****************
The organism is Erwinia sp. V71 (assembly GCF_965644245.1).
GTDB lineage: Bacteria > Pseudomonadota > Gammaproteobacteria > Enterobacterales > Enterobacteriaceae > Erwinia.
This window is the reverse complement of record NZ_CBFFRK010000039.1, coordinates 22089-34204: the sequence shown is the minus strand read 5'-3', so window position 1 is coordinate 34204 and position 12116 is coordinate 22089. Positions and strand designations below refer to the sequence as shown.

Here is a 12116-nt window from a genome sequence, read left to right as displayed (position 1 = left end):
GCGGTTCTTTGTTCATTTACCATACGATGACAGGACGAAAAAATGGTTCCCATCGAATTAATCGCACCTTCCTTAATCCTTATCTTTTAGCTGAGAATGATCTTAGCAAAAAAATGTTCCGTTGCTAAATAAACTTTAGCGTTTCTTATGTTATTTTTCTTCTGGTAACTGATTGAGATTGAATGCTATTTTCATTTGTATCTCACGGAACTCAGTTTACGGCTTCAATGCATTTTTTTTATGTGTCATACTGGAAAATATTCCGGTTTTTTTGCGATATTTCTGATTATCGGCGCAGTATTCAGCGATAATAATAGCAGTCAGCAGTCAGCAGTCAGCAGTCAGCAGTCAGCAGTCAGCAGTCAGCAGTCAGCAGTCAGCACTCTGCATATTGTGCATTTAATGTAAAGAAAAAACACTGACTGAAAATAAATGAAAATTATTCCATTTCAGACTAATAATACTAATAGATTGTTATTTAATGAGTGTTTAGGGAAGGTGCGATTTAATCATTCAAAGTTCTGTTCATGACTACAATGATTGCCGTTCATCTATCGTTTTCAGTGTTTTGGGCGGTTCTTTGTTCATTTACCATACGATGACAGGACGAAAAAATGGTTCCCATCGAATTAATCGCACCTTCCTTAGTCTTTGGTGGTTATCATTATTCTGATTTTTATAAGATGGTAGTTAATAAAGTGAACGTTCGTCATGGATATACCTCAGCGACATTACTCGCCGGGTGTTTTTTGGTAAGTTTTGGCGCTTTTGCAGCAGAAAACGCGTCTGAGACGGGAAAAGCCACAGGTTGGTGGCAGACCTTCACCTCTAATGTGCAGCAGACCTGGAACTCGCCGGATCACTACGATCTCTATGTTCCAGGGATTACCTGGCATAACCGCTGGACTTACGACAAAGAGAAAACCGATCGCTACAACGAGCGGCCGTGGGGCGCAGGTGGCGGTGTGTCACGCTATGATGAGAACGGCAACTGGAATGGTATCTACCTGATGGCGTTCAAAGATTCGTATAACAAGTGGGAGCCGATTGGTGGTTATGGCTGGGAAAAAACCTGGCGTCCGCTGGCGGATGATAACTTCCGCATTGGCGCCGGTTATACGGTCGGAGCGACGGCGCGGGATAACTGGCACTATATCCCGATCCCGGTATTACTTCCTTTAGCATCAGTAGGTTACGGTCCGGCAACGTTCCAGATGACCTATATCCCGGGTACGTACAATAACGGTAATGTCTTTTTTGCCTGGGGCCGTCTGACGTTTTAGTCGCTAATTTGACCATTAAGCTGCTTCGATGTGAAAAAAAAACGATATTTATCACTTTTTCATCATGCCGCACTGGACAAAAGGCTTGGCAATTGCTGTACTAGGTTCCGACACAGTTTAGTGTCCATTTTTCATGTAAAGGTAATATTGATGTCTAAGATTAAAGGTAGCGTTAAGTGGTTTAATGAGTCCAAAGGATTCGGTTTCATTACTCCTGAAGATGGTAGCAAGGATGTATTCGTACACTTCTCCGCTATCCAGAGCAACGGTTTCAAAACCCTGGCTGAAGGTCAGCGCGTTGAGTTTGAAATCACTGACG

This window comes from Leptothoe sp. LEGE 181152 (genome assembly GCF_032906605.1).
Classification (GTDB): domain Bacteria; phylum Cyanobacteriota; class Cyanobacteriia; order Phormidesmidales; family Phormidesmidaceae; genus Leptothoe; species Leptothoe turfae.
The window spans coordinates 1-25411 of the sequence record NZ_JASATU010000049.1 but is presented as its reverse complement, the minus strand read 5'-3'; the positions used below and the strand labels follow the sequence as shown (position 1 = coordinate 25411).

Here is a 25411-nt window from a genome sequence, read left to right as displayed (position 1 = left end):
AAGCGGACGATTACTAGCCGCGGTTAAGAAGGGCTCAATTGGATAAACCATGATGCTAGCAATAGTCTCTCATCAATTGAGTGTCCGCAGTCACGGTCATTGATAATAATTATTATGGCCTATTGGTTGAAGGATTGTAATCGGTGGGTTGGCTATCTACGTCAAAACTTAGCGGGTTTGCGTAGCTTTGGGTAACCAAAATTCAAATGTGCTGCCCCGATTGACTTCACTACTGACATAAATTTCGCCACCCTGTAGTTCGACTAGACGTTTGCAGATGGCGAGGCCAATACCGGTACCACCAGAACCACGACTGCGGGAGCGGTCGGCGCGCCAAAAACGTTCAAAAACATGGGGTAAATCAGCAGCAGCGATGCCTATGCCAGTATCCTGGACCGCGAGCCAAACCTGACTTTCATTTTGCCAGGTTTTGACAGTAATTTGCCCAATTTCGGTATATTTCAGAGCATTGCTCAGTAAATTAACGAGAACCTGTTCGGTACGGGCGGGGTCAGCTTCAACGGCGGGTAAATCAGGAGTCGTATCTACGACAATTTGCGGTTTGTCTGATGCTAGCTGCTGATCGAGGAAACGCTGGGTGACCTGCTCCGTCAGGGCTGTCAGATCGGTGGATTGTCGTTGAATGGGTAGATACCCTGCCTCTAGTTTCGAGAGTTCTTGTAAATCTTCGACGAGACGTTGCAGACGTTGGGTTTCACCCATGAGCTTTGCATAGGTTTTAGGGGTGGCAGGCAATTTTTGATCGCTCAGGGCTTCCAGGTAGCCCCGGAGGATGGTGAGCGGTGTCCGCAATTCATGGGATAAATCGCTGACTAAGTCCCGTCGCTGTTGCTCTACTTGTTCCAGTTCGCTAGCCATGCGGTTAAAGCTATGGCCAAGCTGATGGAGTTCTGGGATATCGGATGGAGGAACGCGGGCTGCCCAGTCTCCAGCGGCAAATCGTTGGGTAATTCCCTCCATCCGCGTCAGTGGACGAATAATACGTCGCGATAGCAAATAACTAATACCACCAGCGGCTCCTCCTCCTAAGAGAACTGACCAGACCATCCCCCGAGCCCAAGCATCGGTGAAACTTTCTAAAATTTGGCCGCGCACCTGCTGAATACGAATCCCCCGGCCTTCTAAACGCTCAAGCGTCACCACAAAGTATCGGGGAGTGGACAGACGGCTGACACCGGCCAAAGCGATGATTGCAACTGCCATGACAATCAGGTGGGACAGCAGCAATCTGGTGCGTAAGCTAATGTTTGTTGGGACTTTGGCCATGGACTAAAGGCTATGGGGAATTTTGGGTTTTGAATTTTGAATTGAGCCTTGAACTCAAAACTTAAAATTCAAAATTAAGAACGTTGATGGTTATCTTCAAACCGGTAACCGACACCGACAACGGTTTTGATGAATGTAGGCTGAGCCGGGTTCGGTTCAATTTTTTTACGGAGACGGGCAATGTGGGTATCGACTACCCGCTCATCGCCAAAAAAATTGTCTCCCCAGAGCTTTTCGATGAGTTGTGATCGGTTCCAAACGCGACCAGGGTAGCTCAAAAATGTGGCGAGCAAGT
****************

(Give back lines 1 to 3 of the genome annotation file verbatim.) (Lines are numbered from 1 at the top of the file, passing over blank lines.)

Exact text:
The organism is Erwinia sp. V71 (assembly GCF_965644245.1).
GTDB lineage: Bacteria > Pseudomonadota > Gammaproteobacteria > Enterobacterales > Enterobacteriaceae > Erwinia.
This window is the reverse complement of record NZ_CBFFRK010000039.1, coordinates 22089-34204: the sequence shown is the minus strand read 5'-3', so window position 1 is coordinate 34204 and position 12116 is coordinate 22089. Positions and strand designations below refer to the sequence as shown.